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Sleep Disorder Specialists Klamath Falls OR

Looking for Sleep Disorder Specialists in Klamath Falls? We have compiled a list of businesses and services around Klamath Falls that should help you with your search. We hope this page helps you find Sleep Disorder Specialists in Klamath Falls.

Linda McCullough
(541) 273-0220
1724 Lakeview Avenue
Klamath Falls, OR
Membership Organizations
International Association for Colon Hydrotherapy (IACT)

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Flos-Aquae- LLC
(541) 885-7730
P. O. Box 1722
Klamath Falls, OR
 
Agerdavid D C-Unanimous Chiropractic
(541) 273-7120
928 Klamath Avenue
Klamath Falls, OR
 
Argall Chiropractic Care Center
(541) 883-1240
4245 Shasta Way
Klamath Falls, OR
 
Eddy Steve FNP
(541) 885-8276
4509 South 6th Street
Klamath Falls, OR
 
Ancient Way Acupuncture & Herbs Inc
(541) 884-6377
905 Main Street Suite 409
Klamath Falls, OR
 
Essentials Salon & Day Spa
(541) 850-2525
121 North 7th Street
Klamath Falls, OR
 
Cell Tech
(541) 882-5406
565 Century Court
Klamath Falls, OR
 
Balin's Tower Drug & Gifts
(541) 884-1347
1791 Washburn Way
Klamath Falls, OR
 
Desert Lake Technologies
(541) 885-6947
12750 Keno Worden Road
Klamath Falls, OR
 
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The Different Stages of Sleep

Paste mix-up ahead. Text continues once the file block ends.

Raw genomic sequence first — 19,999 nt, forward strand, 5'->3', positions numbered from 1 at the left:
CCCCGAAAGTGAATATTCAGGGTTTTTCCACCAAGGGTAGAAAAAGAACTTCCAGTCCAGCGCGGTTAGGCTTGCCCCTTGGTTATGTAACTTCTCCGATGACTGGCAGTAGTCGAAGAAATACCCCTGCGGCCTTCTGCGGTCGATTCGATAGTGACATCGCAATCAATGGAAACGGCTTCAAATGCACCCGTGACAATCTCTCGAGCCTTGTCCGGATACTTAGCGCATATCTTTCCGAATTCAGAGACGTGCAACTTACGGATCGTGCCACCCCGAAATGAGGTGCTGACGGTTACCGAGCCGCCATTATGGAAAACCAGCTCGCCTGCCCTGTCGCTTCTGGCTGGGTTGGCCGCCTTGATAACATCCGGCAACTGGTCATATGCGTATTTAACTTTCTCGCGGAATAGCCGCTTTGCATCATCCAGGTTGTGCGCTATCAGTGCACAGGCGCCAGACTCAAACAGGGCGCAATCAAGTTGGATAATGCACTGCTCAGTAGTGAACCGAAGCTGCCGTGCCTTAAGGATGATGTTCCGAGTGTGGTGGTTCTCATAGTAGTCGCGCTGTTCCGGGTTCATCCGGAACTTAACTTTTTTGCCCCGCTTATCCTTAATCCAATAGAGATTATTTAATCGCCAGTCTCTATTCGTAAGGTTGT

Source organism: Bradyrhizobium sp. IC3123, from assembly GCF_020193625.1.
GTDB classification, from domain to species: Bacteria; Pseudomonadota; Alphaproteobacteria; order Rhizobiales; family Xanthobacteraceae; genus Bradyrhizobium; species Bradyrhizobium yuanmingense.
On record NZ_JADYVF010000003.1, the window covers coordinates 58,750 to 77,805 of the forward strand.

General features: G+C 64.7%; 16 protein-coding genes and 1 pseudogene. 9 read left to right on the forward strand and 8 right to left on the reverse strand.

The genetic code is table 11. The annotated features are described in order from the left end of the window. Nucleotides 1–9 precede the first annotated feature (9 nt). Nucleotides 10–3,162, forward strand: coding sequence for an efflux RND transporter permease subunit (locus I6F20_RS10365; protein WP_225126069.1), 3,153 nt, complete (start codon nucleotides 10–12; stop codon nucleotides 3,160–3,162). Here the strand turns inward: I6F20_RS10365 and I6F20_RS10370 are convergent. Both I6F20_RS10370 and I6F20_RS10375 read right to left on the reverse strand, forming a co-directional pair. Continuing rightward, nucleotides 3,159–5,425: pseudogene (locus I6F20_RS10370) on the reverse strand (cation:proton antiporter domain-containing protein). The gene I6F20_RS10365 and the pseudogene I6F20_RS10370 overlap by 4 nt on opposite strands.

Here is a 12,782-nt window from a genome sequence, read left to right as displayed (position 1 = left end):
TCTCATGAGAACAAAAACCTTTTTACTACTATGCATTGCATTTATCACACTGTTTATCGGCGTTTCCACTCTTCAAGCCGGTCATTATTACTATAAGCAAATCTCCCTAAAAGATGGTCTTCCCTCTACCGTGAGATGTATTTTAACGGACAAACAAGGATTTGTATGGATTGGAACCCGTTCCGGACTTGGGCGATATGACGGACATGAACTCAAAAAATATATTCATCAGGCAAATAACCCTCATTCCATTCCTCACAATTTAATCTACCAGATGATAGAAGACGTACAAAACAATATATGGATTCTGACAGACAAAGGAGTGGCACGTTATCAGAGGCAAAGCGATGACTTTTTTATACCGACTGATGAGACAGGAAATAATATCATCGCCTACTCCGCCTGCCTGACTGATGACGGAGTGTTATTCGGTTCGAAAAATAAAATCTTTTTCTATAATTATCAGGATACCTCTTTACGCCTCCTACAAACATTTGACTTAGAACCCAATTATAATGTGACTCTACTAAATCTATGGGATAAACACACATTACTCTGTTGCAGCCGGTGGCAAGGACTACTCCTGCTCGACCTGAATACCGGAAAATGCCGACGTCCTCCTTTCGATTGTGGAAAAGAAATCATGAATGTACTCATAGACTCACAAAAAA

Sleep 

In 1952, sleep-researcher Nathaniel Kleitman discovered that although sleepers tended to have slow, rolling eye movements beneath their lids as they fell asleep, during some portions of their sleep their eyes darted rapidly in a highly coordinated way, moving more quickly and sharply than they could while they were awake. He dubbed the phenomenon rapid eye movement (REM), a phase of sleep that was later related to dreaming.

Later researchers using electroencephalogram (EEG) that measures the electrical activity in the brain discovered that the REM stage of sleep is different from non-REM (NREM) sleep.

Sleep occurs in a series of cycles, each lasting between sixty and ninety minutes. A normal sleep pattern involves four to seven such cycles during the course of the night. On average, people have five or six sleep cycles during a normal nighttime sleep session.

Each cycle has two main parts. 

During the first part, our level of consciousness falls while the level of unconsciousness rises. This part of the cycle involves changes in heart rate and breathing, and an overall slowing of brain activity. We do not dream during this phase. 

In the second part of the cycle, however, we do dream. The characteristic sign of this phase of sleep is rapid eye movement, or REM.

Generally, each ninety-minute sleep cycle contains a non- REM period (or slow-wave sleep) and the REM period. On average, each of these two main periods occupies about 50 percent of the cycle's elapsed time, or about forty-five minutes. However, the balance between the two periods shifts during the course of the night. During the first ninety-minute cycle, the REM phase might last only a few minutes. In the final cycle of the night, REM sleep occupies most of the time, perhaps an hour or more.

Non-REM sleep actually consists of four distinct substages, labeled 1 through 4. The stages are defined according to the ...

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